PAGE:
Ben and Jerry’s

Overflowing pint of ben and jerry's karma sutra ice cream

Joel on Software’s Strategy letter I: Ben and Jerry’s vs. Amazon

On “linked prosperity” with the Ben and Jerry’s business model:

From their earliest days at the gas station, Ben and Jerry had been committed to running the business in a way that gave back to the community. Strapped as they were for cash, their efforts usually took the form of free ice cream cones or low-budget celebratory events like the movie festival and Fall Down.


The motivation for giving back had always been genuine. At the same time, it was proving to be an effective marketing strategy. There was no doubt that our customers were more inclined to buy our ice cream and support our business because of how we, in turn, supported the community.

In describing all of this, we began to talk about the concept of “linked prosperity,” a term coined by Dave Barash, one of our managers. What it meant was that as the company grew and prospered, the benefits would accrue not just to the shareholders, but also to our employees and the community. Each constituency’s interests were intertwined with the others’.

To institutionalize the donations policy, we created the Ben & Jerry’s Foundation, a nonprofit organization that was set up with an “independent” board of directors, albeit one on which Jerry, the foundation’s president, and Jeff were two of the three members. Ben gave the foundation fifty thousand shares of his stock as an initial endowment. In addition, the company planned to make the foundation the primary recipient of its cash donations by giving them seven and a half percent of its pretax profits. The foundation, in turn, would give away the money via grants to nonprofit organizations.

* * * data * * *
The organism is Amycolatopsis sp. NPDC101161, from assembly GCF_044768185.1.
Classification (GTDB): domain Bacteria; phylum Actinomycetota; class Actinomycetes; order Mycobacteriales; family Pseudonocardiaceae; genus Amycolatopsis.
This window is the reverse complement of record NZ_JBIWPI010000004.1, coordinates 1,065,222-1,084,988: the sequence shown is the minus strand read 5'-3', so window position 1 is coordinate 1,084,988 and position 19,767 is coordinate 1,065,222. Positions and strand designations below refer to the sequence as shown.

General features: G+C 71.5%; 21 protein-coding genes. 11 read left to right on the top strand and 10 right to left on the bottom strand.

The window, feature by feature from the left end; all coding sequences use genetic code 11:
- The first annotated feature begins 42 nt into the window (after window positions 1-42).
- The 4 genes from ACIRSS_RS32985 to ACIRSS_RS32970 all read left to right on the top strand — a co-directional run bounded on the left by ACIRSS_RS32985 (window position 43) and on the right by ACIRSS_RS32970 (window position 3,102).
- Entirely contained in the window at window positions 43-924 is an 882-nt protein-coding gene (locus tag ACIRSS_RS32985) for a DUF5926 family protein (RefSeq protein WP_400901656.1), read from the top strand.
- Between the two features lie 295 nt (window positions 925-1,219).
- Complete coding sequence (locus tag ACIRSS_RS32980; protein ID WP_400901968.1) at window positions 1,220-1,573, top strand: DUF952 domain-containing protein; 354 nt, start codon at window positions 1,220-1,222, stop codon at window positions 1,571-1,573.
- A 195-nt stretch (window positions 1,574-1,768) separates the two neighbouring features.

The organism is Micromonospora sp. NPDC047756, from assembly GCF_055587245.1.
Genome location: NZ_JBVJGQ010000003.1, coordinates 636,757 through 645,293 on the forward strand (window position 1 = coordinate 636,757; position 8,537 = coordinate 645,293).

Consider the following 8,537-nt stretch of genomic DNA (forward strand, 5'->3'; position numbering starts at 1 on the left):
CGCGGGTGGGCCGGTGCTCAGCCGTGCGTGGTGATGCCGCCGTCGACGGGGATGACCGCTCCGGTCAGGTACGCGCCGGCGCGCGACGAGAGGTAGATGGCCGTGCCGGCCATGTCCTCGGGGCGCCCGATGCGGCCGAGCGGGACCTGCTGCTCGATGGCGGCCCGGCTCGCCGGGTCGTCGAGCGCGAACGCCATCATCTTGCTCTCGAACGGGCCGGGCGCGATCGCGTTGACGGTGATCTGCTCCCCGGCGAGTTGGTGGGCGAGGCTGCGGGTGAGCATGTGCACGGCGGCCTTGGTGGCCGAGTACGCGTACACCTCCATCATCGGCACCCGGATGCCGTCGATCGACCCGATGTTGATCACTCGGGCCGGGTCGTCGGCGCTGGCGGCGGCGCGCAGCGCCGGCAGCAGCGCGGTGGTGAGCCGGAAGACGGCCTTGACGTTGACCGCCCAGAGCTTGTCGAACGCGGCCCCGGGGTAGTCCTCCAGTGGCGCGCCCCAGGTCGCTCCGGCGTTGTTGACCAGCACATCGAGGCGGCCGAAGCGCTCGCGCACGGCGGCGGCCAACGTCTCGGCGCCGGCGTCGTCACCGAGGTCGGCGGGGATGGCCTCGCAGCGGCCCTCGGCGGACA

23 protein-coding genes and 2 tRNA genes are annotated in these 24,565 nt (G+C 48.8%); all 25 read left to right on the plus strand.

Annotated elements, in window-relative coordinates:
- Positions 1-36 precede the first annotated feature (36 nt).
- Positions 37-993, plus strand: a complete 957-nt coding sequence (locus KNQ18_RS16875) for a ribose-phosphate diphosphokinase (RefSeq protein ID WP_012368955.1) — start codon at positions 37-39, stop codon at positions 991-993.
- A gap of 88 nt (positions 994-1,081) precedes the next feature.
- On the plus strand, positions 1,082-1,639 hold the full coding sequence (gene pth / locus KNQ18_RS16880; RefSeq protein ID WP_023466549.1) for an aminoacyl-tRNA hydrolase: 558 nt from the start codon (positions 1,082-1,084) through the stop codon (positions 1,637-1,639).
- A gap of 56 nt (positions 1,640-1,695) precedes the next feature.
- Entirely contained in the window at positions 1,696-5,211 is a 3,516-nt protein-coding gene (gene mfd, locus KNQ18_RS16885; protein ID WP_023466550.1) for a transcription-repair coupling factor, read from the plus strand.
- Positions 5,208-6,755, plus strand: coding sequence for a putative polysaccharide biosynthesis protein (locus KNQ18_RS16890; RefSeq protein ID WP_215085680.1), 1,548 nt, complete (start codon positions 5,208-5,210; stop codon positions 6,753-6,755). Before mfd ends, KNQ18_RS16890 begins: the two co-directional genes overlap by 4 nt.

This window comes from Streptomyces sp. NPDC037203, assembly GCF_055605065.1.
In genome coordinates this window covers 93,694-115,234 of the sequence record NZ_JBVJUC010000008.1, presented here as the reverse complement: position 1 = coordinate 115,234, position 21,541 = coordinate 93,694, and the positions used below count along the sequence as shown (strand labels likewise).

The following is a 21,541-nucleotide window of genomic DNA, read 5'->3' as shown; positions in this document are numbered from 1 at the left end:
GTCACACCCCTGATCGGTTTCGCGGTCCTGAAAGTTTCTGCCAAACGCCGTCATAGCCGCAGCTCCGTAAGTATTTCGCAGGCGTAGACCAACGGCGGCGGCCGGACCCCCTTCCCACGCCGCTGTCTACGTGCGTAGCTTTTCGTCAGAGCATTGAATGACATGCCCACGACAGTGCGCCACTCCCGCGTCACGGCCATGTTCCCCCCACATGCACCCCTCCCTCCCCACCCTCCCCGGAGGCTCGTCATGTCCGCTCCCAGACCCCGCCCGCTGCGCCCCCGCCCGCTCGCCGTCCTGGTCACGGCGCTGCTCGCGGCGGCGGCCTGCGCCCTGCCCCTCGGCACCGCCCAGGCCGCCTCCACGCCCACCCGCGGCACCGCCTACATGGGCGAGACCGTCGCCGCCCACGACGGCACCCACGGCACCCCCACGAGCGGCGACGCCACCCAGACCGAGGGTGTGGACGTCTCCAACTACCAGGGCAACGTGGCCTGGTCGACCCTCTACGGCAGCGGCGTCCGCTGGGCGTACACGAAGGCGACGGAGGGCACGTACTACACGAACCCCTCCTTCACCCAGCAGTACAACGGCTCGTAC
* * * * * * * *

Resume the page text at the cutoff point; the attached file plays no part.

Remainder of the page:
-from Ben and Jerry’s: The Inside Scoop p. 237

The idea that a company has obligations to stake-holding  groups other than its shareholders is a relatively new one. As  we grappled with the practical implications of that fundamental  premise, there were few examples in the business world to follow and learn from. It’s my hope that this book, by relating our  company’s experience, will be of assistance to the growing  number of businesses that are now moving in that direction.



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